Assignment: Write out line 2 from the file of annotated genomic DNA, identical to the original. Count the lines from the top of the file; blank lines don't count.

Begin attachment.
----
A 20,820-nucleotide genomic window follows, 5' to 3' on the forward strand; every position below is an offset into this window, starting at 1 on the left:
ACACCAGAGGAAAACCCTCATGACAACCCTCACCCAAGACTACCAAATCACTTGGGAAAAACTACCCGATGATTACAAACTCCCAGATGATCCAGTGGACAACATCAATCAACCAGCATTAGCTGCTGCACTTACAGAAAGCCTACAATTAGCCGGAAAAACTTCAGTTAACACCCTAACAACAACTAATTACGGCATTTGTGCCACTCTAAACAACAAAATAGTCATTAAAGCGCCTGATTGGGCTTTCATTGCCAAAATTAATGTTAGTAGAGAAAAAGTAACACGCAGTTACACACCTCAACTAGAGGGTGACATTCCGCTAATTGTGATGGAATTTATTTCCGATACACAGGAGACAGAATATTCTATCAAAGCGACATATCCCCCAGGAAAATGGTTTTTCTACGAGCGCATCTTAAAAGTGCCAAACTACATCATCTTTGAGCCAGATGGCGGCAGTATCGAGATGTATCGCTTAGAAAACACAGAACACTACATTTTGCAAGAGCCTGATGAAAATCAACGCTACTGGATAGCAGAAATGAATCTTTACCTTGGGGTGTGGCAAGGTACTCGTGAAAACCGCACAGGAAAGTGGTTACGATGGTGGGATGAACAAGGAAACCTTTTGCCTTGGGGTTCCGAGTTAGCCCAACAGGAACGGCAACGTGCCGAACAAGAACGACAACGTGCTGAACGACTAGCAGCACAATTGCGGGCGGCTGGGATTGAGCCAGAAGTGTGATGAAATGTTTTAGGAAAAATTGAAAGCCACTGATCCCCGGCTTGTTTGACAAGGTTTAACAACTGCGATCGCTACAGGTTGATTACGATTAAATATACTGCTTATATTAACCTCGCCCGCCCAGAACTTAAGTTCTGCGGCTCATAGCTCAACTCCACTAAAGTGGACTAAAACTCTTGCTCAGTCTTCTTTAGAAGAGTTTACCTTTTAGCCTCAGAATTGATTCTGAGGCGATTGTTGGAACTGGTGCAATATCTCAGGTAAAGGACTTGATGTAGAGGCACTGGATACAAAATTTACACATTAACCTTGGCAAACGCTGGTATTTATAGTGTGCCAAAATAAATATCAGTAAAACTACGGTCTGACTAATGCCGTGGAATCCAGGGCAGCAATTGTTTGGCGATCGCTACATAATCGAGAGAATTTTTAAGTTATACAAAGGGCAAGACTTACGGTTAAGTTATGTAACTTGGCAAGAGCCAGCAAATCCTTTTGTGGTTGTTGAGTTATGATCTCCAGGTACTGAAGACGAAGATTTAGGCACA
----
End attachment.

ACACCAGAGGAAAACCCTCATGACAACCCTCACCCAAGACTACCAAATCACTTGGGAAAAACTACCCGATGATTACAAACTCCCAGATGATCCAGTGGACAACATCAATCAACCAGCATTAGCTGCTGCACTTACAGAAAGCCTACAATTAGCCGGAAAAACTTCAGTTAACACCCTAACAACAACTAATTACGGCATTTGTGCCACTCTAAACAACAAAATAGTCATTAAAGCGCCTGATTGGGCTTTCATTGCCAAAATTAATGTTAGTAGAGAAAAAGTAACACGCAGTTACACACCTCAACTAGAGGGTGACATTCCGCTAATTGTGATGGAATTTATTTCCGATACACAGGAGACAGAATATTCTATCAAAGCGACATATCCCCCAGGAAAATGGTTTTTCTACGAGCGCATCTTAAAAGTGCCAAACTACATCATCTTTGAGCCAGATGGCGGCAGTATCGAGATGTATCGCTTAGAAAACACAGAACACTACATTTTGCAAGAGCCTGATGAAAATCAACGCTACTGGATAGCAGAAATGAATCTTTACCTTGGGGTGTGGCAAGGTACTCGTGAAAACCGCACAGGAAAGTGGTTACGATGGTGGGATGAACAAGGAAACCTTTTGCCTTGGGGTTCCGAGTTAGCCCAACAGGAACGGCAACGTGCCGAACAAGAACGACAACGTGCTGAACGACTAGCAGCACAATTGCGGGCGGCTGGGATTGAGCCAGAAGTGTGATGAAATGTTTTAGGAAAAATTGAAAGCCACTGATCCCCGGCTTGTTTGACAAGGTTTAACAACTGCGATCGCTACAGGTTGATTACGATTAAATATACTGCTTATATTAACCTCGCCCGCCCAGAACTTAAGTTCTGCGGCTCATAGCTCAACTCCACTAAAGTGGACTAAAACTCTTGCTCAGTCTTCTTTAGAAGAGTTTACCTTTTAGCCTCAGAATTGATTCTGAGGCGATTGTTGGAACTGGTGCAATATCTCAGGTAAAGGACTTGATGTAGAGGCACTGGATACAAAATTTACACATTAACCTTGGCAAACGCTGGTATTTATAGTGTGCCAAAATAAATATCAGTAAAACTACGGTCTGACTAATGCCGTGGAATCCAGGGCAGCAATTGTTTGGCGATCGCTACATAATCGAGAGAATTTTTAAGTTATACAAAGGGCAAGACTTACGGTTAAGTTATGTAACTTGGCAAGAGCCAGCAAATCCTTTTGTGGTTGTTGAGTTATGATCTCCAGGTACTGAAGACGAAGATTTAGGCACA